Fields & Smith: A Nail in the Coffin for “Special” Contributions
Discussing Fields & Smith  FamCAFC 57
The recent decision of the Full Court of the Family Court in the case of Fields & Smith has overturned the decision at trial that a husband’s ‘special’ skills warranted an adjustment of the assets of the marriage 60%/40% in the husband’s favour.
The basic facts in Fields & Smith were unremarkable. The husband and wife were married for 29 years and were 54 and 51 years of age respectively at the time of trial. The parties had no assets of significance when they married. The wife was the homemaker and primary carer for the parties’ 3 children throughout the marriage and all 3 children were adults at the time of trial. The husband had built a successful construction company on the Gold Coast and, as a result of the success of the business, the asset pool at the time of trial was approximately $39,000,000.00. At trial the husband received a 10% adjustment in recognition of his ‘special’ skills.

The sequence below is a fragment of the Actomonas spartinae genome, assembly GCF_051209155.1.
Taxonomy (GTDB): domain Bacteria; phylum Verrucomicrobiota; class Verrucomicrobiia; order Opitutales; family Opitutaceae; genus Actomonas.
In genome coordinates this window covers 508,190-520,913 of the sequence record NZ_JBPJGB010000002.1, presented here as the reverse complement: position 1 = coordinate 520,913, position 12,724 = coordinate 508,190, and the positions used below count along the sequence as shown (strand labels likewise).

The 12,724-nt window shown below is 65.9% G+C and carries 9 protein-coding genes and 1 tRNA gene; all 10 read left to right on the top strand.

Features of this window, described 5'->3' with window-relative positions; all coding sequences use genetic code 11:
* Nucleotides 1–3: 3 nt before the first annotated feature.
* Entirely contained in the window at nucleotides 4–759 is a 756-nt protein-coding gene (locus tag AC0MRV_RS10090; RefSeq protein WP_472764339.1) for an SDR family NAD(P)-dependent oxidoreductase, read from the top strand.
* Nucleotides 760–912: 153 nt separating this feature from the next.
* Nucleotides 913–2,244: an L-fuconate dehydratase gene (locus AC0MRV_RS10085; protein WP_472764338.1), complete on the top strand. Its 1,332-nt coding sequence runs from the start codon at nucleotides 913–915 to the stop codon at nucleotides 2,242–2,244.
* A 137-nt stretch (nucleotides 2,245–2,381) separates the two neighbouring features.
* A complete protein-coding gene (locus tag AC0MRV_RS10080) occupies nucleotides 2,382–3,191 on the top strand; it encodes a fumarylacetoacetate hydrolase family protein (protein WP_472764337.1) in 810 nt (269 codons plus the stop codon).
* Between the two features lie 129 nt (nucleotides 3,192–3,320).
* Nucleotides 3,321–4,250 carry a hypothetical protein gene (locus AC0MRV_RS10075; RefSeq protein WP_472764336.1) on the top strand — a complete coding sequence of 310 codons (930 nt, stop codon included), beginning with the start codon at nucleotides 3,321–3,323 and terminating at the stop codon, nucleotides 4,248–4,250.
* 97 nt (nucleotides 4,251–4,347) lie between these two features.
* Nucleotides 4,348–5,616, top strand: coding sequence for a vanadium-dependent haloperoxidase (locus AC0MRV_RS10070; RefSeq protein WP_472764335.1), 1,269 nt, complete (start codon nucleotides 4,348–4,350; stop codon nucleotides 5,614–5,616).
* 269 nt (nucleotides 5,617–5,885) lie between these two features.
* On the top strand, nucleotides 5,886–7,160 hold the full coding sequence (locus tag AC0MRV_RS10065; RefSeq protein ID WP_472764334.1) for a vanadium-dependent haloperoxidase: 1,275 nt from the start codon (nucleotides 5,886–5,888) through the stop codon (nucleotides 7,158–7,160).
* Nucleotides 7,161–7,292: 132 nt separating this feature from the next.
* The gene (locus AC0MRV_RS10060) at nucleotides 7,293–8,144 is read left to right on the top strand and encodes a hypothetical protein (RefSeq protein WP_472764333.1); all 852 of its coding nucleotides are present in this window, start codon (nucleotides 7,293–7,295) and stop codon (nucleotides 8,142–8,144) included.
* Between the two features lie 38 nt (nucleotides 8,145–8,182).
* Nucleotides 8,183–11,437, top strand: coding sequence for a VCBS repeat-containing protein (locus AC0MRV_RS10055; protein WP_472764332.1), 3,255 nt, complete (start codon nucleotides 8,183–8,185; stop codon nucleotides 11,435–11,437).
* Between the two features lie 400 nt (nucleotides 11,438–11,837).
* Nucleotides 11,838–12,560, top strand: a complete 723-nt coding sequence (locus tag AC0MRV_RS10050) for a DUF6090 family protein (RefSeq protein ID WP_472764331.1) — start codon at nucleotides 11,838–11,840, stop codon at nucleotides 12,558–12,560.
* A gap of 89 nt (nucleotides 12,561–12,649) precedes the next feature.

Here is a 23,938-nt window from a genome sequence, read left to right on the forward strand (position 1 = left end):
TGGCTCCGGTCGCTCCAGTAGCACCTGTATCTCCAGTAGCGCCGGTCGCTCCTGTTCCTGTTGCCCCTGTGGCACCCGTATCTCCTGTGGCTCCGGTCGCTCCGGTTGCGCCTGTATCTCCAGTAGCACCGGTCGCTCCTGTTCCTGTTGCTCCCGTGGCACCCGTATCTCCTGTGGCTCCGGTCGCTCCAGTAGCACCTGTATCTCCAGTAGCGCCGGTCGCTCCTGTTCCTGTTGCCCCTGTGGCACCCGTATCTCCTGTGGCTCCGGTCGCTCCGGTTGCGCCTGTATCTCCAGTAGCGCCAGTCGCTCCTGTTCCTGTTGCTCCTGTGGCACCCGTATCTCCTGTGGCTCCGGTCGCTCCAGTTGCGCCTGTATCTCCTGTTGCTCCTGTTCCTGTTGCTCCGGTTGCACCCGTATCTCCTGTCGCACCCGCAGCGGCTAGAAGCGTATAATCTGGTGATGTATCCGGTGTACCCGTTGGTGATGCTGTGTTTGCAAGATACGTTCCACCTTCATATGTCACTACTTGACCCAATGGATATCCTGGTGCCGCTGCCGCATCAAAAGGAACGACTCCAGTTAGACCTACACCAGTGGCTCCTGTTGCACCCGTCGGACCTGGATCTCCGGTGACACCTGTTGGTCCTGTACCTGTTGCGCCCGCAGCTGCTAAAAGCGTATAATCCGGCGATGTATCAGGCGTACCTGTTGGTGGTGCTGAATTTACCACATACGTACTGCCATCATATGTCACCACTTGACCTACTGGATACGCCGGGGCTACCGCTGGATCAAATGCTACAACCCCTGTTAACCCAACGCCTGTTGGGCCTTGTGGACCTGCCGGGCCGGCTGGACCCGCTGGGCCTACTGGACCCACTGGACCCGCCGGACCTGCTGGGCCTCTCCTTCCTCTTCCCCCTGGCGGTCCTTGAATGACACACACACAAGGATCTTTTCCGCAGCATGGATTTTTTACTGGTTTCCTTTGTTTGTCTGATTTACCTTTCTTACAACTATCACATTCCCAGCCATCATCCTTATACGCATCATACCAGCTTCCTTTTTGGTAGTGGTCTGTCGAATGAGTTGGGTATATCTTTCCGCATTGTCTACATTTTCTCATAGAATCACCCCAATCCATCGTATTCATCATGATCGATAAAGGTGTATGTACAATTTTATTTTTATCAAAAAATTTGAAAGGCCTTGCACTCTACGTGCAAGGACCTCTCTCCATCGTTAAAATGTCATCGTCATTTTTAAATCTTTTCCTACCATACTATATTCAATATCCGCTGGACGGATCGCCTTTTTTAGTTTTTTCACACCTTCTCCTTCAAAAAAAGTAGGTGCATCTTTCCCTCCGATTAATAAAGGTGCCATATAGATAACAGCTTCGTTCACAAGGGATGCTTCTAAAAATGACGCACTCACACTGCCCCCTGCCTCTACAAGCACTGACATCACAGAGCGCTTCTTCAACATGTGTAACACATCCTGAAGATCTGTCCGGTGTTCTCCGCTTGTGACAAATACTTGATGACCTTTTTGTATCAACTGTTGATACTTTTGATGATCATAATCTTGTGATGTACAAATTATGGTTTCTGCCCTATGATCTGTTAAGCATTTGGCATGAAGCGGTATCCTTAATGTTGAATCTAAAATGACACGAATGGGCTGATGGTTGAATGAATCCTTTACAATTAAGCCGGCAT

On appeal, the judgment was overturned and Orders made to give effect to an equal division of the assets of the marriage. The Full Court, in assessing the contributions of the parties, determined that there was equality of contributions during the marriage and that one type of contribution should not be treated and less important or less valuable than the other. The wife’s significant contributions as homemaker were not to be treated as less important or less valuable than the husband’s contributions as breadwinner.
Nevertheless, the decision does not impose a presumption of equality of contributions in a long marriage and each case will be determined on its own facts.Contributions, Family Court, Just and Equitable, Marriage, Property
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